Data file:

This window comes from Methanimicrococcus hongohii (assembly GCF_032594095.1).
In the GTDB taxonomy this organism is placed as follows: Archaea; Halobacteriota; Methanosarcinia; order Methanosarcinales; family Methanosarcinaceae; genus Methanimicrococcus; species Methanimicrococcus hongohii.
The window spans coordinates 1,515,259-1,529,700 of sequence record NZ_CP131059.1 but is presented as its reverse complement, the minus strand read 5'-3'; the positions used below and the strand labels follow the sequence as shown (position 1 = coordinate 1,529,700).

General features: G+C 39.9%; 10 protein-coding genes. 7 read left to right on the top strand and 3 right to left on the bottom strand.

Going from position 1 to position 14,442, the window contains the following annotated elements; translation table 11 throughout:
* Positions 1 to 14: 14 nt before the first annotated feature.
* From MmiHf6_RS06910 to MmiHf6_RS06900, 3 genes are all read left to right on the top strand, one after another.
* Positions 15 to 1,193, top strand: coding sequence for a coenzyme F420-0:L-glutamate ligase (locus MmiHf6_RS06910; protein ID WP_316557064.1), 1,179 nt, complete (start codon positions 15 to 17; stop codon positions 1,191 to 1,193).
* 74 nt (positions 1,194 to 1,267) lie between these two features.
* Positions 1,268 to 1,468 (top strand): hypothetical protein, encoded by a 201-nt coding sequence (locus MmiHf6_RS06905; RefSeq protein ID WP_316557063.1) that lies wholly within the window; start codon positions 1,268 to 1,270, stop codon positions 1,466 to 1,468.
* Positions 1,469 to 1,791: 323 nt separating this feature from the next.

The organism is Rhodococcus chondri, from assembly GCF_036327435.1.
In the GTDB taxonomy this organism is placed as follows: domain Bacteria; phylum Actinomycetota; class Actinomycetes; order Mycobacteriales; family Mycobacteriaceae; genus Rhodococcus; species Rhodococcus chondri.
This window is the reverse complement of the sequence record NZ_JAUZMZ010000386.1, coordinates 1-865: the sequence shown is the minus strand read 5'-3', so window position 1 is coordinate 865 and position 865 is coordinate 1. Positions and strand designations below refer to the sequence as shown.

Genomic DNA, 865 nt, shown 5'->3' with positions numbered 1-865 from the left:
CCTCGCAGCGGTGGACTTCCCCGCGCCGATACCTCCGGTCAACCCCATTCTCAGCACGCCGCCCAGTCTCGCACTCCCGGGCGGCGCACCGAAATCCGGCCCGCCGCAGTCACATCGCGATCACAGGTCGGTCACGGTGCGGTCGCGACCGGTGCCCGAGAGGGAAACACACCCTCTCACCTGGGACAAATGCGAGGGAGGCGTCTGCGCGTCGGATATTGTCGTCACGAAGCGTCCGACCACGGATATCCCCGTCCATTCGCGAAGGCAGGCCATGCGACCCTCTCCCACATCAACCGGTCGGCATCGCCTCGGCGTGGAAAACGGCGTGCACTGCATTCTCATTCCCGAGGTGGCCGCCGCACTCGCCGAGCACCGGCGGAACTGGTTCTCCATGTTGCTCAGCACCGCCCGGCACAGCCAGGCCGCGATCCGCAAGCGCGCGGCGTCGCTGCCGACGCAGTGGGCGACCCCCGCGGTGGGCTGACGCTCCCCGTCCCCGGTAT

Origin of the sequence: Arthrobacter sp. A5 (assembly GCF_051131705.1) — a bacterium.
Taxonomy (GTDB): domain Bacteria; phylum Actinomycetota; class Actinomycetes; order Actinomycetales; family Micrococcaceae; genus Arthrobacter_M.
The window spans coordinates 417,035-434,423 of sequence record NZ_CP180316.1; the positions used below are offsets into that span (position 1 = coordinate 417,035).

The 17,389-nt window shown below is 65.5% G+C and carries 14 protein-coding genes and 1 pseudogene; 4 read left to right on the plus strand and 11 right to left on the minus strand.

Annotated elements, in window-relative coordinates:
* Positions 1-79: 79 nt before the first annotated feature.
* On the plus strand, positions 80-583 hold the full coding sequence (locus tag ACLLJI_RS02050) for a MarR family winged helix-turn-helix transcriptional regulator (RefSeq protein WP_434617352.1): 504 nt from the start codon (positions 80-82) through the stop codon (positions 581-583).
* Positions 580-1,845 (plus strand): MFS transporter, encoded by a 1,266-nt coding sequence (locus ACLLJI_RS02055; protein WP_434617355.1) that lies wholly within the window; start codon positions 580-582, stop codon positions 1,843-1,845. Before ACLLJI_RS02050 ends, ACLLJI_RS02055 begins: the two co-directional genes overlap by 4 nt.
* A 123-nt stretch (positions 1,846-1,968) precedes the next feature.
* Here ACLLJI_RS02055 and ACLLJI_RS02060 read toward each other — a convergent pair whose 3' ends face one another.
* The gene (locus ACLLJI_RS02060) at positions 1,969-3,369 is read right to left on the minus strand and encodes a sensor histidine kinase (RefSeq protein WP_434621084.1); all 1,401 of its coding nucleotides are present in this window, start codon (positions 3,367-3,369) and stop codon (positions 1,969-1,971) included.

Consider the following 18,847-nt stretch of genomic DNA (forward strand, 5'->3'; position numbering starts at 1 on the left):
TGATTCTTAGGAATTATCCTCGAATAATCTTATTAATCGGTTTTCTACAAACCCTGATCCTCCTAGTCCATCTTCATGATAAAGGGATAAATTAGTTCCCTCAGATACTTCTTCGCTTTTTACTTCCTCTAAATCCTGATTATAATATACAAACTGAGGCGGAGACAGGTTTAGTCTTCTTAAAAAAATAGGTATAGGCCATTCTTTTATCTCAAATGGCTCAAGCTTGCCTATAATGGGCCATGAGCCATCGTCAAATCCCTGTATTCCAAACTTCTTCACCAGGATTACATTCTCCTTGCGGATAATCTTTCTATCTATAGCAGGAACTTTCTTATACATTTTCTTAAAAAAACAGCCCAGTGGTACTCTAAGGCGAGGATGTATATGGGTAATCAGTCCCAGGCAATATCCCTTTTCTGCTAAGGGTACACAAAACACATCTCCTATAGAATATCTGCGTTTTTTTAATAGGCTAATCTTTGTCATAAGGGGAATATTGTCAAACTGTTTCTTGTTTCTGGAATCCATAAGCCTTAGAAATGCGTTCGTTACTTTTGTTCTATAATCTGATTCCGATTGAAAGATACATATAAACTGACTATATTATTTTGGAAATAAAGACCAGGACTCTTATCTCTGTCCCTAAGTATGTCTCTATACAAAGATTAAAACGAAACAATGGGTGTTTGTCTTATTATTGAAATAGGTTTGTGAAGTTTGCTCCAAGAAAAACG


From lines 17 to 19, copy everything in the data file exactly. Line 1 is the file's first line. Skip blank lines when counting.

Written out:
Origin of the sequence: Arthrobacter sp. A5 (assembly GCF_051131705.1) — a bacterium.
Taxonomy (GTDB): domain Bacteria; phylum Actinomycetota; class Actinomycetes; order Actinomycetales; family Micrococcaceae; genus Arthrobacter_M.
The window spans coordinates 417,035-434,423 of sequence record NZ_CP180316.1; the positions used below are offsets into that span (position 1 = coordinate 417,035).